"But 25% had never been tested before, and 20 clients or 7% had been tested previously, but didn’t return for test results," Thompson says. "And when you look at that group of 20 a little more closely, they were all African-American, and two of them tested positive in our program."
This was affirmation that the program was picking up the at-risk people who otherwise might not learn of their HIV status.
Nationally, the Centers for Disease Control and Prevention (CDC) estimates that the percentage of Americans who have been tested for HIV is 45.6%, which includes women who are tested during pregnancy and people who are tested involuntarily due to military service, insurance application, employment, immigration, and other reasons.2
Out of the entire group of 300 included in the study analysis, there were 11 positives (3.7%), Thompson says. Breaking this down by gender, the seroprevalence for the men was 10.3%; and for the women, it was 0.9%. "About 20% of our HIV-positive clients came to be tested because of recent risky behavior," she points out.
The program is designed to do far more than provide HIV testing. Counselors meet with clients during the 20 minutes it takes to process the OraQuick rapid HIV fingerstick test, which is what has been used in the program since March 2003, she says.
"We are still counseling with clients at the time the test comes back." This service all but guarantees a high rate of clients learning their test results, and there was, in fact, only one person who left before the results could be revealed, Thompson adds.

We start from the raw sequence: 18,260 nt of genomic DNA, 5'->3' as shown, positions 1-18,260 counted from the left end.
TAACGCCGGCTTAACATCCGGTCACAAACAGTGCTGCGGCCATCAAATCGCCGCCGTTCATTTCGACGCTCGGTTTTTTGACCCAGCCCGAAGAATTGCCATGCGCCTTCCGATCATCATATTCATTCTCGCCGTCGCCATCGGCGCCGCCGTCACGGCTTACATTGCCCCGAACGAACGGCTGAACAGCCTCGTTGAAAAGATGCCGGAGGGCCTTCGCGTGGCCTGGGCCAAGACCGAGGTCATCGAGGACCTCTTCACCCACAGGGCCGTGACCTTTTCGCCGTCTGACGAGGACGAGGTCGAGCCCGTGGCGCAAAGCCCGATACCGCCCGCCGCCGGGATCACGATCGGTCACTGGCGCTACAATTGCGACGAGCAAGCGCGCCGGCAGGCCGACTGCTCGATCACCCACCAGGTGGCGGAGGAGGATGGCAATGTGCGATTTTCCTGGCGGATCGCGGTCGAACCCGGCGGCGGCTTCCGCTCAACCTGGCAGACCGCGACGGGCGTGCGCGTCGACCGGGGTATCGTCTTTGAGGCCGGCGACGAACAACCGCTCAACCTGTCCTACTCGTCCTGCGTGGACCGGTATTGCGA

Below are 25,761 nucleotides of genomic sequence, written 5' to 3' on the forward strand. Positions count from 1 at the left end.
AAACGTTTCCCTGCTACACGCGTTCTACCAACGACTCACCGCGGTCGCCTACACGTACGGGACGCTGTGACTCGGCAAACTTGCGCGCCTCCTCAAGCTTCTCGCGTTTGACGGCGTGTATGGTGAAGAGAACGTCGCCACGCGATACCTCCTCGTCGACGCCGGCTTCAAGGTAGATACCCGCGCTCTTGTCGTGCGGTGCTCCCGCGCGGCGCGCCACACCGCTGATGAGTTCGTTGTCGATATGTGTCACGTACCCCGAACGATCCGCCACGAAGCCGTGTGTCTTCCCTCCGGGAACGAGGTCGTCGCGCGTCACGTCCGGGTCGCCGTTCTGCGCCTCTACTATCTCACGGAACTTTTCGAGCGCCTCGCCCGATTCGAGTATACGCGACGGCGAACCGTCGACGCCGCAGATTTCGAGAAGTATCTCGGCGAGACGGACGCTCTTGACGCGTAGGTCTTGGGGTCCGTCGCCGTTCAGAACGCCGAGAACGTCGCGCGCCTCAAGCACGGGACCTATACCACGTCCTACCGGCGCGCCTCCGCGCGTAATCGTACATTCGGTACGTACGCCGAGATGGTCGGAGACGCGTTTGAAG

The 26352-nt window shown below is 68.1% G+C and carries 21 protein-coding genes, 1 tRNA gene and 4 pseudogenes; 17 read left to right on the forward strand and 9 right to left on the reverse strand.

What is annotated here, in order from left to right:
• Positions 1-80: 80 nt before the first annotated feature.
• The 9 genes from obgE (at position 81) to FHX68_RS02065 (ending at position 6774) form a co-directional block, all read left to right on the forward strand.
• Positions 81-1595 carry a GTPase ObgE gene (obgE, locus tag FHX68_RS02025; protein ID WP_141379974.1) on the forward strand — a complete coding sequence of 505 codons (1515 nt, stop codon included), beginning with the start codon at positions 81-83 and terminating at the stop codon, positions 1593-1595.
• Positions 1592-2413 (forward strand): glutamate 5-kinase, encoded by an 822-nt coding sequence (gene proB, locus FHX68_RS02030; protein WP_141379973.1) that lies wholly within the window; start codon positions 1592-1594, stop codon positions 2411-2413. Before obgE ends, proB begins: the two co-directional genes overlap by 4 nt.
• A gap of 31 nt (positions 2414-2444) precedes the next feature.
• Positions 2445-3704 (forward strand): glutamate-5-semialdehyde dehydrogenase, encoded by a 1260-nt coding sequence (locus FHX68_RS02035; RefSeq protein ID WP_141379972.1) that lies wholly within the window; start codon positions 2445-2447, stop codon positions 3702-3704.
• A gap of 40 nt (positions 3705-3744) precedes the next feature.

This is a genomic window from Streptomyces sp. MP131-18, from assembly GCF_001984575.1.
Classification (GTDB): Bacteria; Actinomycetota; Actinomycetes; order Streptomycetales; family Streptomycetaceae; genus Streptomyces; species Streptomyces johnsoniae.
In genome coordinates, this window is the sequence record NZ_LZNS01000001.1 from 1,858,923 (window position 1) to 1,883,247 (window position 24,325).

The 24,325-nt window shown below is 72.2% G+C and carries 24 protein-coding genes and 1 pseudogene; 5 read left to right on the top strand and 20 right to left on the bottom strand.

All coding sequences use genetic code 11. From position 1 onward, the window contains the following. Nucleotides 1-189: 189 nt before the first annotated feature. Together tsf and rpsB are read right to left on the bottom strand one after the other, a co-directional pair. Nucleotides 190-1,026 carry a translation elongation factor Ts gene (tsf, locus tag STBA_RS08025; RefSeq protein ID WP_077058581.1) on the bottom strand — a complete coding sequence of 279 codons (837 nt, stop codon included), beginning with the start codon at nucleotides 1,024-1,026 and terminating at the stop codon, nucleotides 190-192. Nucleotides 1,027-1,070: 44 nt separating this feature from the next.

"The first prevention message was that people got their test results, and their knowledge of their serostatus is important in implementing interventions. The second intervention was in the counseling," she adds.
Counselors discussed with clients, as they waited for their results, about HIV, how it’s transmitted, about their own risk behaviors, and how to develop a personal risk-reduction plan.
"We do role-playing with clients about what would happen if they got a positive test," she continues. "We ask them very specific questions like, Who would you call today? What would happen if you told your sexual partner that you are positive? Are you afraid you would be subjected to violence?’"
The role-playing is important because once the test results come back, it’s very difficult for people to think through these scenarios, Thompson says. "We counsel people to come to grips with getting a positive test."
Also, the role-playing serves as an additional prevention message because it’s often the first time that a person has seriously considered what would happen if the HIV test came back positive, she says. "It’s not unusual to see a client cry and experience strong emotions when asked these questions."